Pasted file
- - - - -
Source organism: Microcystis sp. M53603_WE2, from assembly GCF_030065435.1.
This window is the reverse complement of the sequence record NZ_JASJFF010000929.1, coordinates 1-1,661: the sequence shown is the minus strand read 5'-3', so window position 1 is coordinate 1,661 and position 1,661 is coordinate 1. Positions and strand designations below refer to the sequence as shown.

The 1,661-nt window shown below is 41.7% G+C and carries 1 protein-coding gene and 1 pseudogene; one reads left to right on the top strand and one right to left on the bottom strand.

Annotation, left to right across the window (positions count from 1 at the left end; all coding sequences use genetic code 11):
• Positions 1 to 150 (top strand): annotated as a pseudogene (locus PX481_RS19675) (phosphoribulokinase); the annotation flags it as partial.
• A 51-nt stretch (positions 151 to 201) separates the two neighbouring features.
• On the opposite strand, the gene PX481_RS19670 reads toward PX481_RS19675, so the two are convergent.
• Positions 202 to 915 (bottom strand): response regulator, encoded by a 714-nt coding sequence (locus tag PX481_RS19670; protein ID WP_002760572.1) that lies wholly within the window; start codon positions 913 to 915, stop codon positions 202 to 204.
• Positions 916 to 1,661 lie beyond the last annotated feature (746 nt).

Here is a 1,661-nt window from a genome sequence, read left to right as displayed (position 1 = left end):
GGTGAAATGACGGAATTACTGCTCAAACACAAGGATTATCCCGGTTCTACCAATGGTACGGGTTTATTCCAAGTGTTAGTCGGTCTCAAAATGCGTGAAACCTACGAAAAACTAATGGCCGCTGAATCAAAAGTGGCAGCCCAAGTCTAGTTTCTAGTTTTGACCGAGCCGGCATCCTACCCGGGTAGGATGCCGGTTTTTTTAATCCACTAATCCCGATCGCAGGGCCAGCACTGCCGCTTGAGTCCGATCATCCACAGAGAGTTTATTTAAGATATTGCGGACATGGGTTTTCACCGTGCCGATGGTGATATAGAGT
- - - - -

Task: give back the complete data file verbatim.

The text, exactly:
Source organism: Microcystis sp. M53603_WE2, from assembly GCF_030065435.1.
This window is the reverse complement of the sequence record NZ_JASJFF010000929.1, coordinates 1-1,661: the sequence shown is the minus strand read 5'-3', so window position 1 is coordinate 1,661 and position 1,661 is coordinate 1. Positions and strand designations below refer to the sequence as shown.

The 1,661-nt window shown below is 41.7% G+C and carries 1 protein-coding gene and 1 pseudogene; one reads left to right on the top strand and one right to left on the bottom strand.

Annotation, left to right across the window (positions count from 1 at the left end; all coding sequences use genetic code 11):
• Positions 1 to 150 (top strand): annotated as a pseudogene (locus PX481_RS19675) (phosphoribulokinase); the annotation flags it as partial.
• A 51-nt stretch (positions 151 to 201) separates the two neighbouring features.
• On the opposite strand, the gene PX481_RS19670 reads toward PX481_RS19675, so the two are convergent.
• Positions 202 to 915 (bottom strand): response regulator, encoded by a 714-nt coding sequence (locus tag PX481_RS19670; protein ID WP_002760572.1) that lies wholly within the window; start codon positions 913 to 915, stop codon positions 202 to 204.
• Positions 916 to 1,661 lie beyond the last annotated feature (746 nt).

Here is a 1,661-nt window from a genome sequence, read left to right as displayed (position 1 = left end):
GGTGAAATGACGGAATTACTGCTCAAACACAAGGATTATCCCGGTTCTACCAATGGTACGGGTTTATTCCAAGTGTTAGTCGGTCTCAAAATGCGTGAAACCTACGAAAAACTAATGGCCGCTGAATCAAAAGTGGCAGCCCAAGTCTAGTTTCTAGTTTTGACCGAGCCGGCATCCTACCCGGGTAGGATGCCGGTTTTTTTAATCCACTAATCCCGATCGCAGGGCCAGCACTGCCGCTTGAGTCCGATCATCCACAGAGAGTTTATTTAAGATATTGCGGACATGGGTTTTCACCGTGCCGATGGTGATATAGAGT